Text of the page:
by Ryan D Lowe
reviewed on PSP
The Sisters... are dead! (cntd)
Along with the Quick Time Events, the game introduces sequences where the story is told as the player is allowed to walk about the environment. This is a great addition, and one that adds a lot of freedom to the structured format.
Throughout the adventure, hidden chests can be found scattered here and there. This is one of my favorite aspects of the gameplay and truly encourages exploration. Which is not a bad thing in the least as the design of the worlds are incredible. They are fully polished and a wonder to behold. Even one of my least favorite aspects has been overhauled, namely the climbing sections. The developers, Ready and Dawn, were somehow able to craft some beautiful game mechanics to make these sections feel fresh again. However, these pales in comparison to the underwater sections. Every time I dove underwater I smiled as I knew the game was going to throw some type of new idea at me. Throughout the game you’re never asked to do the same thing twice. Yes, there is a bit of back-tracking, but you’ll find the way back radically different on your return. There are a handful of puzzles but none of them will present the average player with much trouble.
The only downfall with the gameplay is the difficulty. I ran through my first game on the Normal difficulty setting, and sadly I had no problems whatsoever. I seriously could have opened a treasure chest shop with the number of unused health/magic chests I had accumulated. Not to say the ending is a breeze, though. Granted, you are given your choice of difficulty setting, and upon choosing Hard mode or above I was getting my ass handed to me, as is the franchise staple.
God of Presentation
I’ve given this a lot of thought, and I’m still not sure how to best convey my level of appreciation for the presentation of this game. So I’ve come up with the following. Throughout this epic tale I swam in the depths of Atlantis, watched lava turn to solid gold, and snow gently flow off of bridges high atop the world of men. I have seen the epic city of Sparta, and ran through the darkness enveloping the valley of death. I am utterly in shock. In every conceivable way this is the best looking game not only on the PSP, but every previous God of War title, minus the next generation entry God of War 3. Many times I had to stop and catch my breath as I stared at the PSP's screen wondering how in the world did Ready at Dawn do this and would they share their magic spells with other developers so we can be treated to more equally gorgeous games?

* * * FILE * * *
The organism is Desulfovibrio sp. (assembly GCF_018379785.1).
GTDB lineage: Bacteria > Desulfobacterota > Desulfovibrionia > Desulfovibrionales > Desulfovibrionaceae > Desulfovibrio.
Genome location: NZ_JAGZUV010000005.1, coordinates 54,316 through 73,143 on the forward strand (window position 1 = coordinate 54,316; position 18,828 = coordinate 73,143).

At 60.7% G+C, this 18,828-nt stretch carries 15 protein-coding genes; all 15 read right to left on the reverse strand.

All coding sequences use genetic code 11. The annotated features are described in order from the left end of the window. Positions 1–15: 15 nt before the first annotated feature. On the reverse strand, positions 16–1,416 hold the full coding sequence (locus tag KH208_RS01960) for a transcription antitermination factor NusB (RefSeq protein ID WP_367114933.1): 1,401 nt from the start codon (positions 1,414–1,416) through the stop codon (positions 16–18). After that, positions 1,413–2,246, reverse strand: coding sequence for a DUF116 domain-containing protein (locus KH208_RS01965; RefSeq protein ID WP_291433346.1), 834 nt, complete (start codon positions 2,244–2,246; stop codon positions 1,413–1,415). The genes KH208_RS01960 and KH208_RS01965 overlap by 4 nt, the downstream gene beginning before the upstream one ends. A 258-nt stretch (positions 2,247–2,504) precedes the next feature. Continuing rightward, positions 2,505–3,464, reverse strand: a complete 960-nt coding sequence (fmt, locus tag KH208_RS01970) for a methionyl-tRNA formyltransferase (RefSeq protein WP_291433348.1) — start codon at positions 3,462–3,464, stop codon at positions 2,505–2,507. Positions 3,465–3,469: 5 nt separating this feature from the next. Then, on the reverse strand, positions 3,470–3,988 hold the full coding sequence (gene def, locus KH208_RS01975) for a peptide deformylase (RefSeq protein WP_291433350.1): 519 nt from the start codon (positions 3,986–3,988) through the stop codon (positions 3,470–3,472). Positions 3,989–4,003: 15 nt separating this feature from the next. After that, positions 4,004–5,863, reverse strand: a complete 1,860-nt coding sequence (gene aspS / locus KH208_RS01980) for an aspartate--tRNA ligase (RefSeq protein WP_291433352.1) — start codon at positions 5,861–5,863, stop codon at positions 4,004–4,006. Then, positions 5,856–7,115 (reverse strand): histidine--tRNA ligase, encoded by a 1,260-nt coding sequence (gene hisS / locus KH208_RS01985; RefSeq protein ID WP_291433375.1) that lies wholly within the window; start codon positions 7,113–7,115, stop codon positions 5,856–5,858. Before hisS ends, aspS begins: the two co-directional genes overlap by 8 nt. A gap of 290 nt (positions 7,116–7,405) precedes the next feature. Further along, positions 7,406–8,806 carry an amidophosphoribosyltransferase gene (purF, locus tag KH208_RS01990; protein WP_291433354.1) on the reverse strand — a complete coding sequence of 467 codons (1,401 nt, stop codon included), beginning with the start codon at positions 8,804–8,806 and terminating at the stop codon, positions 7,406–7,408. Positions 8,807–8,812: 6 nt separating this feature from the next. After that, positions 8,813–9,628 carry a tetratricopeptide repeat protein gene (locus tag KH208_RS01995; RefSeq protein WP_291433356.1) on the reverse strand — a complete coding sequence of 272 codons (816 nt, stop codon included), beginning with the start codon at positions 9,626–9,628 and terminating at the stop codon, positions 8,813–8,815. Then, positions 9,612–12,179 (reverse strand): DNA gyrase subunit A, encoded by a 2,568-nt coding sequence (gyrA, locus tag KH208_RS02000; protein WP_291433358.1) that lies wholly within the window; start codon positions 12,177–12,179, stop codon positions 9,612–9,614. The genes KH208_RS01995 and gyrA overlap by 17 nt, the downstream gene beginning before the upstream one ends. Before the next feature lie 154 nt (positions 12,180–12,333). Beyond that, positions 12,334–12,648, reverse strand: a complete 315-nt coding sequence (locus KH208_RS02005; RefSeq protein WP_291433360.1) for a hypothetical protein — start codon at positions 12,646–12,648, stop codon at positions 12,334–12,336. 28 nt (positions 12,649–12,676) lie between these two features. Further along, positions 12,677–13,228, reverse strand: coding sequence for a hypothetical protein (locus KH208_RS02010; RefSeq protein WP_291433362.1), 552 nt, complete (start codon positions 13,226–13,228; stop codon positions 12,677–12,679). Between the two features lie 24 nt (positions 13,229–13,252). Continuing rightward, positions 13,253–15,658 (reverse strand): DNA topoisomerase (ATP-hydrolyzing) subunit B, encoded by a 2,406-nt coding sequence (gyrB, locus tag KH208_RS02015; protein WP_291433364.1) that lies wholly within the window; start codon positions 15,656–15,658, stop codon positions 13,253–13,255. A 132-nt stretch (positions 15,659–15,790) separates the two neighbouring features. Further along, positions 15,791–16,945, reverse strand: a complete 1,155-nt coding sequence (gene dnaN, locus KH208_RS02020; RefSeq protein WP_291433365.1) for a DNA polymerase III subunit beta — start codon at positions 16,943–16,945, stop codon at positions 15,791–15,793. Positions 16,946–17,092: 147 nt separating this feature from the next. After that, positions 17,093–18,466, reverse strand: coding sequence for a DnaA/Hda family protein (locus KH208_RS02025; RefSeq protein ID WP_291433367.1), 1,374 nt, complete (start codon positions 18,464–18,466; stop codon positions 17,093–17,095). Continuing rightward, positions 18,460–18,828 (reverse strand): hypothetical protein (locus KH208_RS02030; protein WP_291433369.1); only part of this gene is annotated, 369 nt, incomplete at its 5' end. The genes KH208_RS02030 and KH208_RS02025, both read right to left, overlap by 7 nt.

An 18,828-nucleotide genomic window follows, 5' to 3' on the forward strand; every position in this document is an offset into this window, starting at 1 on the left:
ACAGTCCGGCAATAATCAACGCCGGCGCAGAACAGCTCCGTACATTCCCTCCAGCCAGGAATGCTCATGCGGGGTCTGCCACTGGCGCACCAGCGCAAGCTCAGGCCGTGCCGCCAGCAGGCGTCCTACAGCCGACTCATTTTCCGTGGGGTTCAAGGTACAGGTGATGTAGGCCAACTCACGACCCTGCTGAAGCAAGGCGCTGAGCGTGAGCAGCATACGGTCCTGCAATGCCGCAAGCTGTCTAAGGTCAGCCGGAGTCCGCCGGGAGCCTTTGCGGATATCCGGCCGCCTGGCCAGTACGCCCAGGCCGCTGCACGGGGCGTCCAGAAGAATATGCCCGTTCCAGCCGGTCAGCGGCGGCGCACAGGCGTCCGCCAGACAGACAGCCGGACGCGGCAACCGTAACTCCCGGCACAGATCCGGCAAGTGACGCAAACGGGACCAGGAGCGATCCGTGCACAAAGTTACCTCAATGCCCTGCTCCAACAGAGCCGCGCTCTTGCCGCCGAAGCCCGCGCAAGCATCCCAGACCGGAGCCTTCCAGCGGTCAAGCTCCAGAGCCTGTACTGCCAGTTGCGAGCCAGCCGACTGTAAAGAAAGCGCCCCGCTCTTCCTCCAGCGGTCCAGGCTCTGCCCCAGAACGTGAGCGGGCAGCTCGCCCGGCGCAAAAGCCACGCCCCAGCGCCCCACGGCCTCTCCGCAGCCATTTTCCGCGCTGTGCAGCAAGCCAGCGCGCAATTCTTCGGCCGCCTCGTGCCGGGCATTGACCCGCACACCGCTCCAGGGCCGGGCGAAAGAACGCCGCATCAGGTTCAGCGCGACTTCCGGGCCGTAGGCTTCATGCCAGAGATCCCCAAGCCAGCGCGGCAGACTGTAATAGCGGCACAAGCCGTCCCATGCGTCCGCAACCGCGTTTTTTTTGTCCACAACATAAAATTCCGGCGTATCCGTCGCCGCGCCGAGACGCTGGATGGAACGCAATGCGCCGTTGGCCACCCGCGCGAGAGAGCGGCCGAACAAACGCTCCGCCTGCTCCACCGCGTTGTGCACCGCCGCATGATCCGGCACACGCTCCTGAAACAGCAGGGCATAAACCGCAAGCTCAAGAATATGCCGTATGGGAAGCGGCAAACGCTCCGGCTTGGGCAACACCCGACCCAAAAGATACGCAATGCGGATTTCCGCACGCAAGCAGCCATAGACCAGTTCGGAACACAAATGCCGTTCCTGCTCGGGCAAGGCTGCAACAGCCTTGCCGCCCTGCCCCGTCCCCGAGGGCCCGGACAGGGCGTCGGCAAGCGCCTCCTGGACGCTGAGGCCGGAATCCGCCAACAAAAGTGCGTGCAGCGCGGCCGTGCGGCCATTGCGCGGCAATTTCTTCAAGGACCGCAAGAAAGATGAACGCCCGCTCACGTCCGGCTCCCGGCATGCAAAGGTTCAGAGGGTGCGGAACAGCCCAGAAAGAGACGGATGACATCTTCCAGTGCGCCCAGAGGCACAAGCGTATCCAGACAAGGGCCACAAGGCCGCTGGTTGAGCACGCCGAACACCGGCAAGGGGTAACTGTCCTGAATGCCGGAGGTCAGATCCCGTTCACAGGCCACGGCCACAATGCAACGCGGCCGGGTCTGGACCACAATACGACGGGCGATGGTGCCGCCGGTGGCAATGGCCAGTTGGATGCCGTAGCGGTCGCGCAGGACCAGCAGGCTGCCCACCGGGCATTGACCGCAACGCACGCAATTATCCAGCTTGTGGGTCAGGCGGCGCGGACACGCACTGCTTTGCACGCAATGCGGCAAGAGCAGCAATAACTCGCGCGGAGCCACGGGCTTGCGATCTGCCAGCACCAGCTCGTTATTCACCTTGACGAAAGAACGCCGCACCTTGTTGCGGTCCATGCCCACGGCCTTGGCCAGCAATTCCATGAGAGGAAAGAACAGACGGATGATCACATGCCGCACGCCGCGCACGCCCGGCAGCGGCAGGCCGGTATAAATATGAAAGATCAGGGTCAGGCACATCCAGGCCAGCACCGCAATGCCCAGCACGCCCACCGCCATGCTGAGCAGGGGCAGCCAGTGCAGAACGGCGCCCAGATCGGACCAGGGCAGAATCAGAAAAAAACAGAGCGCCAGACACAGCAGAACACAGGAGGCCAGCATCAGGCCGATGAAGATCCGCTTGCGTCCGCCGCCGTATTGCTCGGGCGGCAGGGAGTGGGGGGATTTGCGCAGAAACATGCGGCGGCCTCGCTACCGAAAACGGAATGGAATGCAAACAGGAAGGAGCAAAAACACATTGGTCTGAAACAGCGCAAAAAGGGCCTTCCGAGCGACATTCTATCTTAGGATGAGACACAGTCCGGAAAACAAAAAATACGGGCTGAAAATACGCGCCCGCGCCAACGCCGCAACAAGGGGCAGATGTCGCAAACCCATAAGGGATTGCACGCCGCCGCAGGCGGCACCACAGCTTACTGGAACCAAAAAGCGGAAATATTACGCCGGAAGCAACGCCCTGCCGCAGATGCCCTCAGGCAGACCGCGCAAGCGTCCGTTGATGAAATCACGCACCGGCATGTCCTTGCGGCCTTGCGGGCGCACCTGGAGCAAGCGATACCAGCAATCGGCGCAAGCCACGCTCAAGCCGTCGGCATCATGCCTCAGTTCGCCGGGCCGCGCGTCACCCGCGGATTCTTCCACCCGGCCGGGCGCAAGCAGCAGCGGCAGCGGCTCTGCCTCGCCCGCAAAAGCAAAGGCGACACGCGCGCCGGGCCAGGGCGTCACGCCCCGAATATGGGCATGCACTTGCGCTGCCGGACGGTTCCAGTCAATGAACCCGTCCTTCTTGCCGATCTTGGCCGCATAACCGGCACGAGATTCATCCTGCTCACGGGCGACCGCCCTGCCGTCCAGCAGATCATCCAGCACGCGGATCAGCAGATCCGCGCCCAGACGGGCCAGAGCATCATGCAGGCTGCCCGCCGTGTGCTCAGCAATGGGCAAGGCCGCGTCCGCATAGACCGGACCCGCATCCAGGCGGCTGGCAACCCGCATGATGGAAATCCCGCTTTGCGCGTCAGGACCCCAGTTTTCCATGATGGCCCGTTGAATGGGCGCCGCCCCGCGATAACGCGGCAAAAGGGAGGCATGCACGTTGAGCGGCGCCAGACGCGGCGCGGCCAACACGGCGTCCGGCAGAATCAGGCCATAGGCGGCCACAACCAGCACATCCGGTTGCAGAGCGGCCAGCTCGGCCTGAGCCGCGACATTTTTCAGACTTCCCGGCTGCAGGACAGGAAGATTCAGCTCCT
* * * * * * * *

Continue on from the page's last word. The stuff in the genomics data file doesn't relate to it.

Along with the spectacular visuals comes the most epic score I’ve ever heard for the franchise. I know that it’s hard to believe but I truly appreciated it more than any of the past iterations. From the roar of the mighty Cyclops to the deep hymns as Kratos explores the most ancient of ruins, the sound design just fires on all cylinders. The voice talent once again is incredible. All the familiar talents return, with the addition of a couple new ones. This is a game that you have... no: MUST pull out the headphones for. You are sure to miss out if you don’t.
Once you complete the main adventure, you are given the option to spend experience orbs at the in-game store (Zeus’ Temple as it were) to purchase goodies such as developer videos and concept art. This should definitely extend the replay value. There are also the series hallmark arena challenges and even a ‘create-an-arena’ option where you can mix and match your favorite baddies to decimate at your leisure.
Truly a God
I enjoyed every second of my time with God of War: Ghost of Sparta, and can’t believe that this is the fifth entry into this treasured franchise. I can count on one hand the number of games that have accumulated five entries that have each been picture perfect. With ridiculously over-the-top production value that has been polished to a blinding sheen, God of War: Ghost of Sparta not only stands as the finest action adventure experience on the PSP but also as one of the finest games in the world of hand-held gaming.
An epic masterpiece that fits in the palm of your hand.
Would have liked some more difficult puzzles.